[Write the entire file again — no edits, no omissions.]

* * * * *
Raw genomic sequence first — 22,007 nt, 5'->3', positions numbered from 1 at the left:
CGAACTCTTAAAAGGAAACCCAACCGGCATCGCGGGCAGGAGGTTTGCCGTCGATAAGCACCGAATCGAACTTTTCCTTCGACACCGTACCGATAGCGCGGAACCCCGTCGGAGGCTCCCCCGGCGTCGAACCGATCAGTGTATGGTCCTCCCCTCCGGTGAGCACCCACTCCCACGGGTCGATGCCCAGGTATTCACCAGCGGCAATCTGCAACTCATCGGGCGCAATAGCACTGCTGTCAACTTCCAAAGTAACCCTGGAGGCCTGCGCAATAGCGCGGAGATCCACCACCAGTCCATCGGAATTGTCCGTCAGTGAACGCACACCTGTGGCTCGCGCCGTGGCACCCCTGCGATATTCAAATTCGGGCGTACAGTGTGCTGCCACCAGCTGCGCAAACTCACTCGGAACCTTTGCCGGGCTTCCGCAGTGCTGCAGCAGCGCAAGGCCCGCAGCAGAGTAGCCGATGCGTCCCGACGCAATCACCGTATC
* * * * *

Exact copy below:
Raw genomic sequence first — 22,007 nt, 5'->3', positions numbered from 1 at the left:
CGAACTCTTAAAAGGAAACCCAACCGGCATCGCGGGCAGGAGGTTTGCCGTCGATAAGCACCGAATCGAACTTTTCCTTCGACACCGTACCGATAGCGCGGAACCCCGTCGGAGGCTCCCCCGGCGTCGAACCGATCAGTGTATGGTCCTCCCCTCCGGTGAGCACCCACTCCCACGGGTCGATGCCCAGGTATTCACCAGCGGCAATCTGCAACTCATCGGGCGCAATAGCACTGCTGTCAACTTCCAAAGTAACCCTGGAGGCCTGCGCAATAGCGCGGAGATCCACCACCAGTCCATCGGAATTGTCCGTCAGTGAACGCACACCTGTGGCTCGCGCCGTGGCACCCCTGCGATATTCAAATTCGGGCGTACAGTGTGCTGCCACCAGCTGCGCAAACTCACTCGGAACCTTTGCCGGGCTTCCGCAGTGCTGCAGCAGCGCAAGGCCCGCAGCAGAGTAGCCGATGCGTCCCGACGCAATCACCGTATC